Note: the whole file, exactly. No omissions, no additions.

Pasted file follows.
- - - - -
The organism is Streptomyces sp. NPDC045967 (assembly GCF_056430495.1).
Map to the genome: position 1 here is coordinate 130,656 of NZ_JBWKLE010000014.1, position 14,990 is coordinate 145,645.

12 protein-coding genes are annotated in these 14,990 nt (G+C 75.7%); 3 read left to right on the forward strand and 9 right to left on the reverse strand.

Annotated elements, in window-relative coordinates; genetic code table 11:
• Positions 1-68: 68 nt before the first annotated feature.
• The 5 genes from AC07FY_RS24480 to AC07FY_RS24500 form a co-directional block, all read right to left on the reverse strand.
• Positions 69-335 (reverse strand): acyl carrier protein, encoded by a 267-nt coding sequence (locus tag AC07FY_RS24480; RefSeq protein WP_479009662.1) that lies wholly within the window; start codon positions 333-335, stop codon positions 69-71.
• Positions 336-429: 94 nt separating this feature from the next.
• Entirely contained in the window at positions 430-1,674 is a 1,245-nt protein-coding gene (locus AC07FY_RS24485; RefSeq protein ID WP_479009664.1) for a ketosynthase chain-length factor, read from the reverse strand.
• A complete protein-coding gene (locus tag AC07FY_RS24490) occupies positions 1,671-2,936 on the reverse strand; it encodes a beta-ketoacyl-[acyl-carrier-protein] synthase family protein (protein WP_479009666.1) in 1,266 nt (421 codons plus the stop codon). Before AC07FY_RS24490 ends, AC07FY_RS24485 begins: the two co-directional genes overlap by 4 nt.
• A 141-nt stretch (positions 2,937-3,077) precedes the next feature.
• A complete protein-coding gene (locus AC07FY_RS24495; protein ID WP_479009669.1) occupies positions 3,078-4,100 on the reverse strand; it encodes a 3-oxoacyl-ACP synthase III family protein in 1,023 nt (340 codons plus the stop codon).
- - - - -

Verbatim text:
The organism is Streptomyces sp. NPDC045967 (assembly GCF_056430495.1).
Map to the genome: position 1 here is coordinate 130,656 of NZ_JBWKLE010000014.1, position 14,990 is coordinate 145,645.

12 protein-coding genes are annotated in these 14,990 nt (G+C 75.7%); 3 read left to right on the forward strand and 9 right to left on the reverse strand.

Annotated elements, in window-relative coordinates; genetic code table 11:
• Positions 1-68: 68 nt before the first annotated feature.
• The 5 genes from AC07FY_RS24480 to AC07FY_RS24500 form a co-directional block, all read right to left on the reverse strand.
• Positions 69-335 (reverse strand): acyl carrier protein, encoded by a 267-nt coding sequence (locus tag AC07FY_RS24480; RefSeq protein WP_479009662.1) that lies wholly within the window; start codon positions 333-335, stop codon positions 69-71.
• Positions 336-429: 94 nt separating this feature from the next.
• Entirely contained in the window at positions 430-1,674 is a 1,245-nt protein-coding gene (locus AC07FY_RS24485; RefSeq protein ID WP_479009664.1) for a ketosynthase chain-length factor, read from the reverse strand.
• A complete protein-coding gene (locus tag AC07FY_RS24490) occupies positions 1,671-2,936 on the reverse strand; it encodes a beta-ketoacyl-[acyl-carrier-protein] synthase family protein (protein WP_479009666.1) in 1,266 nt (421 codons plus the stop codon). Before AC07FY_RS24490 ends, AC07FY_RS24485 begins: the two co-directional genes overlap by 4 nt.
• A 141-nt stretch (positions 2,937-3,077) precedes the next feature.
• A complete protein-coding gene (locus AC07FY_RS24495; protein ID WP_479009669.1) occupies positions 3,078-4,100 on the reverse strand; it encodes a 3-oxoacyl-ACP synthase III family protein in 1,023 nt (340 codons plus the stop codon).